HUNTINGTON, W.Va. (WSAZ) -- Code enforcement officers say the “couch ordinance” that went into effect July 1 is not about couches, but about making the city of Huntington a nicer place to live.
Since the ordinance went into effect, city reports show that officers have written more than 1,900 citations for violations such as high grass and junked vehicles. Seventy-six percent of those, during the first six months the ordinance was in place, were resolved before anyone had to pay a fine or go to court.
Huntington Police Capt. Hank Dial told WSAZ.com they’ve been able to write so many citations because they now have four officers and are able to respond to calls and complaints from neighbors.
“Checking to see where people can get in and out of the property at, and I'm looking at the roof to see if it's in bad shape,” John Baker, a code enforcement officer, said.
Baker and his fellow officers can now drive around and look at vacant properties and problem spots to write citations. Dial said the goal is not to make money but to improve the look of the city, which means they allow 10 days for people to fix the problem before facing a fine or appearing in municipal court.
“No harm, no foul. If you clean it up, there's no fine. We dismiss it, no problem,” Dial said.
Baker said officers will allow more time to bring the citation into compliance if someone can explain why he or she needs additional time.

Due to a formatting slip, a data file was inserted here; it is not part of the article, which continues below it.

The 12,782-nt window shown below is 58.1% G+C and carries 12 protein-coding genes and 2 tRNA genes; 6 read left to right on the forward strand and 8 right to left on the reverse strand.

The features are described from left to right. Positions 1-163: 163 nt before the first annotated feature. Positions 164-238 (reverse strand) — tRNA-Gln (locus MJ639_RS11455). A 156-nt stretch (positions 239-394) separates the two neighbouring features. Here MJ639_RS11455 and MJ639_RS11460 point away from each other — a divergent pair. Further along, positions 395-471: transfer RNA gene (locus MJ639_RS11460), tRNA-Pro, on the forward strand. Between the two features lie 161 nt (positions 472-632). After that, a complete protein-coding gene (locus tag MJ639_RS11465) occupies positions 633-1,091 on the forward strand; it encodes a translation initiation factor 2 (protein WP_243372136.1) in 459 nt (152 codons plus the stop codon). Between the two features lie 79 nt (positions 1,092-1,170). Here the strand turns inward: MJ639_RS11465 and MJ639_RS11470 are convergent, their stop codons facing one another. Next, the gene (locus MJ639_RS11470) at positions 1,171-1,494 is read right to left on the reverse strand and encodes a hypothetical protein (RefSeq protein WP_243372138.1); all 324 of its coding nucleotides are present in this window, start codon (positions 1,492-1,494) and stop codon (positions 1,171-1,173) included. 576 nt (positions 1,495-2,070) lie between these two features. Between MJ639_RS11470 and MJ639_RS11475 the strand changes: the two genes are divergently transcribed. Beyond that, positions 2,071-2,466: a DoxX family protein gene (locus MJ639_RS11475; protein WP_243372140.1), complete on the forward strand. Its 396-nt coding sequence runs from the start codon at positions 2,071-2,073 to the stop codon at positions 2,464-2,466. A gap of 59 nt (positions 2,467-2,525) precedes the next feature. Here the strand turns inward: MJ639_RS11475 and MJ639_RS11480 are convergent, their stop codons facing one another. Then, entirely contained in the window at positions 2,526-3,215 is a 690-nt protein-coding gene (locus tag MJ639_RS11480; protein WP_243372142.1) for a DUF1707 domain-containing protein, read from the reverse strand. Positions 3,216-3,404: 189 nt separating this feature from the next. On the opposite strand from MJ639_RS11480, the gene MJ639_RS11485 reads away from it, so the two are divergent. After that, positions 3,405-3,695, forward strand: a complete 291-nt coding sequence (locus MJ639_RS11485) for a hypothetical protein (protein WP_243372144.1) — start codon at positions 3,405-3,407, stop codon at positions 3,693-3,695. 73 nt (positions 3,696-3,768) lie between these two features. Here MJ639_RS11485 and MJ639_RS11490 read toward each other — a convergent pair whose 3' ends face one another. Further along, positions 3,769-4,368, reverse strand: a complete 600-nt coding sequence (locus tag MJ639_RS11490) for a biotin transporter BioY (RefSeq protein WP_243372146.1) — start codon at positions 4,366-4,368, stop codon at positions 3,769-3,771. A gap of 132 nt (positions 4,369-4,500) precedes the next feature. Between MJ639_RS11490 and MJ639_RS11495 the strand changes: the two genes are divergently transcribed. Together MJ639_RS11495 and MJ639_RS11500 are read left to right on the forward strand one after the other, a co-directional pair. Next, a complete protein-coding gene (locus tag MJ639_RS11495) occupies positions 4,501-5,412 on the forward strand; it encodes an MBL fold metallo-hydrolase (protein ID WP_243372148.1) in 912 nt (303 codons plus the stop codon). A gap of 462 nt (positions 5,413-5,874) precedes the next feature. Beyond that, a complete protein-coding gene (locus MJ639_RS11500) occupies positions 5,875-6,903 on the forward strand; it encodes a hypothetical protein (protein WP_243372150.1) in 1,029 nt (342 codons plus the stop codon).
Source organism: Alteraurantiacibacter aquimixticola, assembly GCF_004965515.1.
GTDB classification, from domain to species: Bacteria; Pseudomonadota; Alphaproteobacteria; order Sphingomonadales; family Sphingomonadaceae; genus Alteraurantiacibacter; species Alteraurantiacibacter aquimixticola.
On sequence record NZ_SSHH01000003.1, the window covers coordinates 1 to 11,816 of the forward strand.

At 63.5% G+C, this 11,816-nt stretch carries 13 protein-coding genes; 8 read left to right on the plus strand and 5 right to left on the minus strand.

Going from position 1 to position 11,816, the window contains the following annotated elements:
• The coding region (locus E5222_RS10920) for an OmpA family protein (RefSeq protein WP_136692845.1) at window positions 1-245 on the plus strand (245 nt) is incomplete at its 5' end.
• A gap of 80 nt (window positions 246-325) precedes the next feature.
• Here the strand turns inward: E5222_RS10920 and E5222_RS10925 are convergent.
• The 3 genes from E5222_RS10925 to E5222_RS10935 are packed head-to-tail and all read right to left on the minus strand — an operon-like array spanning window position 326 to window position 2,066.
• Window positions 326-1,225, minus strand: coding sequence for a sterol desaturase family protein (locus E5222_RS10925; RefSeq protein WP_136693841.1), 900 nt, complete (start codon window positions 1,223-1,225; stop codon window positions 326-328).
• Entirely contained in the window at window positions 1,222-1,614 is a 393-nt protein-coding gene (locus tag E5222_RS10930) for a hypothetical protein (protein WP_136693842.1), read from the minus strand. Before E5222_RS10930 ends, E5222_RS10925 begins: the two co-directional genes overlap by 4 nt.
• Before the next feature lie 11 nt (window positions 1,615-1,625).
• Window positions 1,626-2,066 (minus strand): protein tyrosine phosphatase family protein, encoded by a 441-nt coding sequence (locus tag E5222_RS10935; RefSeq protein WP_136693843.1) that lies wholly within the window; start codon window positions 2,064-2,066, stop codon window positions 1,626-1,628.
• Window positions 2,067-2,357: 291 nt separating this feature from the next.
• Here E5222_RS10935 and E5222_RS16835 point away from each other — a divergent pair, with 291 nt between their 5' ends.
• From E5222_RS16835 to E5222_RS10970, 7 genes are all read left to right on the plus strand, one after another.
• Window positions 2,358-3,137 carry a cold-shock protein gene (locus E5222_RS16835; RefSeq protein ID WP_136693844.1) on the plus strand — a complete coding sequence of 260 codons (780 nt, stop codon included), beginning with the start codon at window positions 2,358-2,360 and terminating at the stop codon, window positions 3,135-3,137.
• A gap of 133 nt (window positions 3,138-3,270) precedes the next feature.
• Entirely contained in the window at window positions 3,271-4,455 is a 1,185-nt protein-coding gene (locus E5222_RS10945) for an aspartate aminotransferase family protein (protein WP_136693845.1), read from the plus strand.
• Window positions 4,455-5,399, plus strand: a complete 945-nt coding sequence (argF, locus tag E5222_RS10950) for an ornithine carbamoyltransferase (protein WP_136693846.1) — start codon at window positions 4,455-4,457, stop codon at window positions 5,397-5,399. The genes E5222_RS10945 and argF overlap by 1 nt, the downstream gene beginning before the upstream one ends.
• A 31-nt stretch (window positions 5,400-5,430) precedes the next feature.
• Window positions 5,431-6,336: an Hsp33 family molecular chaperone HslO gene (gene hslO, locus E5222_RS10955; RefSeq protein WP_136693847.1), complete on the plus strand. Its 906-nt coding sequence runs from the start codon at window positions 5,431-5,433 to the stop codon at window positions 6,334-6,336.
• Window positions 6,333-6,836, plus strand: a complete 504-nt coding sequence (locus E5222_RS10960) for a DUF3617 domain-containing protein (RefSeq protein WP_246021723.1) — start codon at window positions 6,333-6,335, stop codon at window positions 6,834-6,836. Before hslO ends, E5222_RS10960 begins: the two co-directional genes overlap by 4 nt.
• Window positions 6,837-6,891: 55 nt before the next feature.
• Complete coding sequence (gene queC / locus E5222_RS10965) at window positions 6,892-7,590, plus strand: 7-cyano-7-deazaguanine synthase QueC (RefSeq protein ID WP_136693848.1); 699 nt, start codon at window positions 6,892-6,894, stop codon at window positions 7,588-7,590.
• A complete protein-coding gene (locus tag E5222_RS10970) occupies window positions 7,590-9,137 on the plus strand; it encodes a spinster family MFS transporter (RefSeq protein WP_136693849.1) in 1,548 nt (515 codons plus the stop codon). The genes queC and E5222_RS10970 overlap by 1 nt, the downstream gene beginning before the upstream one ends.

“It's fair,” Dial said. “I think folks know, when they've let their property go, that they're going to have to fix it.”
People who live near houses with junk on porches or in yards say they hope code enforcement initiatives will improve the look of their neighborhood.
“I just feel like people are lazy,” Carrie Blankenship said. “They just have no pride about their community.”
Blankenship’s elderly mother lives on a street where several houses have garbage outside or have fallen into disrepair. Her mother, who is 71 years old, called it “disgusting.”
“[My mother] has health problems and she keeps her place cleaned up, she doesn't leave trash on her porch,” Blankenship said.
Officers say they hope the citations will raise awareness and make the city a cleaner and nicer place to live.
If you receive a citation and do not clean it up within the time allowed, the fine is $100 for a first offense and goes up from there.